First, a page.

The series then received its first handheld title, titled SimCity DS for Nintendo DS. Based on SimCity 3000, the game was rebuilt to be used with a touch screen interface. The game was also the first to not be made by Maxis, instead being developed by AKI Corporation. That same year, Tilted Mill Entertainment developed SimCity Societies for PC. This game differs from previous entries in that it focused more on social engineering and was overall less strict on planning and roles. Hudson Soft then developed SimCity Creator in 2008 exclusively for Wii. This game utilized the Wii remote to construct the city more intuitively. A DS version of this game was also made with AKI returning, but it was not a port. It was instead a sequel to SimCity DS titled SimCity DS 2 in Japan that was renamed to avoid brand confusion. In 2012, an online version of the game was released on Facebook titled SimCity Social. The game lasted less than a year before shutting down in 2013.
All games mentioned that did not involve Maxis received mixed to negative reviews, with most critics agreeing that their absence was felt and very apparent. This is due to the company working on Spore, a history and evolution simulation game. Maxis finally returned to the series with SimCity, a complete reboot of the series in 2013. However, this release ended up being the most controversial entry in the series due to a myriad of problems and poor decisions. Aside from the many cut features, engine problems and performance issues, the game required the player to have a persistent internet connection while playing despite being an offline, single-player game. This caused problems with disconnections and loss of saved data, particularly when the online servers went down for several days, meaning no one was allowed to play the game during that time. The online mandate was eventually removed, and the Cities of Tomorrow expansion was released, but the game still has overall negative reviews.
The series has officially gone dormant, with the last release being a mobile game titled SimCity: BuildIt in 2014. The negative response of the game caused a large amount of the studio to be laid off, and now the development teams have only worked on The Sims 4 and its expansions since 2014.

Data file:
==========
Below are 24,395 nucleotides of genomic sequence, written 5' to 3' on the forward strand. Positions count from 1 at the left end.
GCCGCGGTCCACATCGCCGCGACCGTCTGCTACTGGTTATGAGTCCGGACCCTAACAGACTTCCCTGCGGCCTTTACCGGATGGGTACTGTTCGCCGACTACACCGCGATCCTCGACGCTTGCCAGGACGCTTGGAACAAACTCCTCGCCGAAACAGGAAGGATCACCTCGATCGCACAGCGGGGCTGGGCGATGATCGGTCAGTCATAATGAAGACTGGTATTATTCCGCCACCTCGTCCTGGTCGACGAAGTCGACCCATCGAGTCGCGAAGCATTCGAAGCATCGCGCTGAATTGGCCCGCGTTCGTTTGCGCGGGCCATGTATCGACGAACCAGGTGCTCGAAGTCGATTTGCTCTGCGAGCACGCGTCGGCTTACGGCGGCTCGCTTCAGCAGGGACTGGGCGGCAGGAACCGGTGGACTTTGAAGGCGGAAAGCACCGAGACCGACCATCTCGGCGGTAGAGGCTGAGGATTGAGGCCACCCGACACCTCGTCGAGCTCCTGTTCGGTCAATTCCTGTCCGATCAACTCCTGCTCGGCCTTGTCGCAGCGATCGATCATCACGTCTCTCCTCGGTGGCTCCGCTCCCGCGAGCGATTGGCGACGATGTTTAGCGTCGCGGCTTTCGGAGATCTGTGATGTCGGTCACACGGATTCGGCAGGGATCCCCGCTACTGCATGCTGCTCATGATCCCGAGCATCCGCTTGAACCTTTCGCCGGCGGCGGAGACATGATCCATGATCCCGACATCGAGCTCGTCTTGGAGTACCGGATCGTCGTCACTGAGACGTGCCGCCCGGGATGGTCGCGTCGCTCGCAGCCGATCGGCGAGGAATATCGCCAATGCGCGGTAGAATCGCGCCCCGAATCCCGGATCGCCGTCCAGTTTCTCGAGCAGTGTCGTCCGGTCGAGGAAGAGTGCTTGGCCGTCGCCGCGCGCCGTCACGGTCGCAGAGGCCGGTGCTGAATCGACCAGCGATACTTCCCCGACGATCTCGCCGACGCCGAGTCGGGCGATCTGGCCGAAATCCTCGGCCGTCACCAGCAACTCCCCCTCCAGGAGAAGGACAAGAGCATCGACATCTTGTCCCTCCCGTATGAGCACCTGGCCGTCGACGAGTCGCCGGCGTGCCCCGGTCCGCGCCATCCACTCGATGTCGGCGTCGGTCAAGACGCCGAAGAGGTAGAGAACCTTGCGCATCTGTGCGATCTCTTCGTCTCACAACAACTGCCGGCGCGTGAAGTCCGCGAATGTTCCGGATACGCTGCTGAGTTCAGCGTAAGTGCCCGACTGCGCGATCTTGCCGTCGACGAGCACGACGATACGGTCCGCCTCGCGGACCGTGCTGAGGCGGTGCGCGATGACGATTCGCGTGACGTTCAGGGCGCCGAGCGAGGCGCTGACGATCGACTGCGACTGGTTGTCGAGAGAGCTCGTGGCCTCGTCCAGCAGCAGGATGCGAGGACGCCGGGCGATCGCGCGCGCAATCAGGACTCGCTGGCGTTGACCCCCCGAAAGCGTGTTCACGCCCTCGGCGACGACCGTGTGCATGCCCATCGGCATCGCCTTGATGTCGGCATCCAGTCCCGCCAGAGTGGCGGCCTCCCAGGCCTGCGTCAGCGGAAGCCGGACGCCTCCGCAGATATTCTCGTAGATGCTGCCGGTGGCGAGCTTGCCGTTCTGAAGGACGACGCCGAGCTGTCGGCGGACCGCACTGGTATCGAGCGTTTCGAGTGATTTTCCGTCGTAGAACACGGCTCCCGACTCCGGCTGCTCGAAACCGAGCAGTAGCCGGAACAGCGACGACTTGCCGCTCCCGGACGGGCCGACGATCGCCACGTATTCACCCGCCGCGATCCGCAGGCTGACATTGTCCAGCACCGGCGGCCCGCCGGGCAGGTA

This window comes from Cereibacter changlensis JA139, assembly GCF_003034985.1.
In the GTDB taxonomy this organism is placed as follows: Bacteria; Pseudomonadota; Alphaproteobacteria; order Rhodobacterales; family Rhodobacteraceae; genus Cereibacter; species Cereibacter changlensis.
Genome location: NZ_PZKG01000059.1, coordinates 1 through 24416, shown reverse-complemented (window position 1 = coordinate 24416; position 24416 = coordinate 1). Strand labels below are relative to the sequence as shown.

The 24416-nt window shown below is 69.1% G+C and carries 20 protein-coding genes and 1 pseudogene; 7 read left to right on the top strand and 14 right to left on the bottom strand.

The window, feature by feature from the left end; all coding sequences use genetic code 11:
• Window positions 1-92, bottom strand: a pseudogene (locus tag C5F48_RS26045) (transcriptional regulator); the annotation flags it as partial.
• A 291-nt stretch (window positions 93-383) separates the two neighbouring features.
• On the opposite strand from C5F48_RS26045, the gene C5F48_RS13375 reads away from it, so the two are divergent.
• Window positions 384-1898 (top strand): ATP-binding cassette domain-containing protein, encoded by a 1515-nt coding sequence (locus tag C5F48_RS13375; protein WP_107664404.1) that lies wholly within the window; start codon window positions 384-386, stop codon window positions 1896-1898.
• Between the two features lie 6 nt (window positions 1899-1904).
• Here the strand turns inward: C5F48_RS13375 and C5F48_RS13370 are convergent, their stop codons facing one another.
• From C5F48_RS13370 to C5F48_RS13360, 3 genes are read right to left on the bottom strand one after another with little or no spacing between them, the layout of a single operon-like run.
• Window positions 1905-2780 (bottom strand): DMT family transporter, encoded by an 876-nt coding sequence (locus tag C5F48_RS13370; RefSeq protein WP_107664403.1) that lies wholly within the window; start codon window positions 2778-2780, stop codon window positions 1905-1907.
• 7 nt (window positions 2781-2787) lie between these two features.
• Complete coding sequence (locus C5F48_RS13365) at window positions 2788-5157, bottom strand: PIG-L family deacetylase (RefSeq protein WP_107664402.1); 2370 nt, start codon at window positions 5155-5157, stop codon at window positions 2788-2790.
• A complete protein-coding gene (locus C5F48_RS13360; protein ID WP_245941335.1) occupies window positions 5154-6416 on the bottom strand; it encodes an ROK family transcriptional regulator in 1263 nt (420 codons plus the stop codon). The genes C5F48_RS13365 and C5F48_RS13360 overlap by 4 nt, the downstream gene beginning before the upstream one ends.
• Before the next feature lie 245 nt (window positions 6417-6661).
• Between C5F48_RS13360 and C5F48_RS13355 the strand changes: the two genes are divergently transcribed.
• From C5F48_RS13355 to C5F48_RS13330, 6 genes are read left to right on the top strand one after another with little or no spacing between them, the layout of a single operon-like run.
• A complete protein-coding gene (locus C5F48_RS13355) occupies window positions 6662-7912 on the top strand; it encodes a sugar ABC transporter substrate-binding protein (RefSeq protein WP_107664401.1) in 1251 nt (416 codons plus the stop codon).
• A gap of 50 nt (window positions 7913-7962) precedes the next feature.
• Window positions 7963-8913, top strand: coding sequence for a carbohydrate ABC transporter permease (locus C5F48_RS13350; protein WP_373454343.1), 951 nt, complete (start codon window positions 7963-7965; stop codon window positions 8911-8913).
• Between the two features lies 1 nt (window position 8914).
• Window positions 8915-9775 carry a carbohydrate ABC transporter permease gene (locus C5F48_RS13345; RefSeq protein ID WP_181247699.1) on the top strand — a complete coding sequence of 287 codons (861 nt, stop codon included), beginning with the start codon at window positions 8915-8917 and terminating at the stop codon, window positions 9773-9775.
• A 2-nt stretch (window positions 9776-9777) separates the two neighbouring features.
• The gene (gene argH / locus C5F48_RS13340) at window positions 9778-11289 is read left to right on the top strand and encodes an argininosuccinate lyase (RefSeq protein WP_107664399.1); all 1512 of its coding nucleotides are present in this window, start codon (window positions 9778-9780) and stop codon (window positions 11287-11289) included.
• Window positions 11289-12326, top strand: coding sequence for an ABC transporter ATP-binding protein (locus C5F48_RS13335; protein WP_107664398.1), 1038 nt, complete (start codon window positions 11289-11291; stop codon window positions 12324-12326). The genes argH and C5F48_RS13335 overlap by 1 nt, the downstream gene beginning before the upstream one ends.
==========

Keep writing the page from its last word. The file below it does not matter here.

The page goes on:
Dr. Wright appears as a trophy in Super Smash Bros. Melee.
Dr. Wright: He has a more major role in Brawl, where he appears as an Assist Trophy. After performing a jump that deals extremely minor damage on an opponent, he will summon a skyscraper from the ground, which inflicts high damage and knockback on any opponent it hits. Occasionally, Dr. Wright can summon a skyscraper 3x the standard size, which is even more powerful.
The SimCity series returns in Smash 4, with no changes given or removed between the two games.
Dr. Wright: Returns from Brawl as an Assist Trophy, still shown to raise a skyscraper from the stage to attack opponents.
This hardworking assistant is the most trustworthy partner a mayor could ask for. If trouble strikes your city, he'll be right there to offer advice. In Smash Bros., he'll attack by constructing a building in the middle of the battlefield. It's tough to aim but can launch your foes.
As the mayor's hardworking assistant, Dr. Wright will sometimes bring ideas to the table when it comes to the delicate art of city-building. Other times, he'll bring gifts! His gift to you in this game is an attack that makes a new building shoot up in the blink of a eye. Use it to become the architect of your enemy's destruction!
The SimCity series returns in Ultimate with an upgrade for Dr. Wright's attack when summoned.
Dr. Wright: Returns as an Assist Trophy again. This time, however, Dr. Wright is capable of creating a larger skyscraper if an opponent attempts to attack him as a counter measure, which deals more damage.
Dr. Wright also appears as a spirit.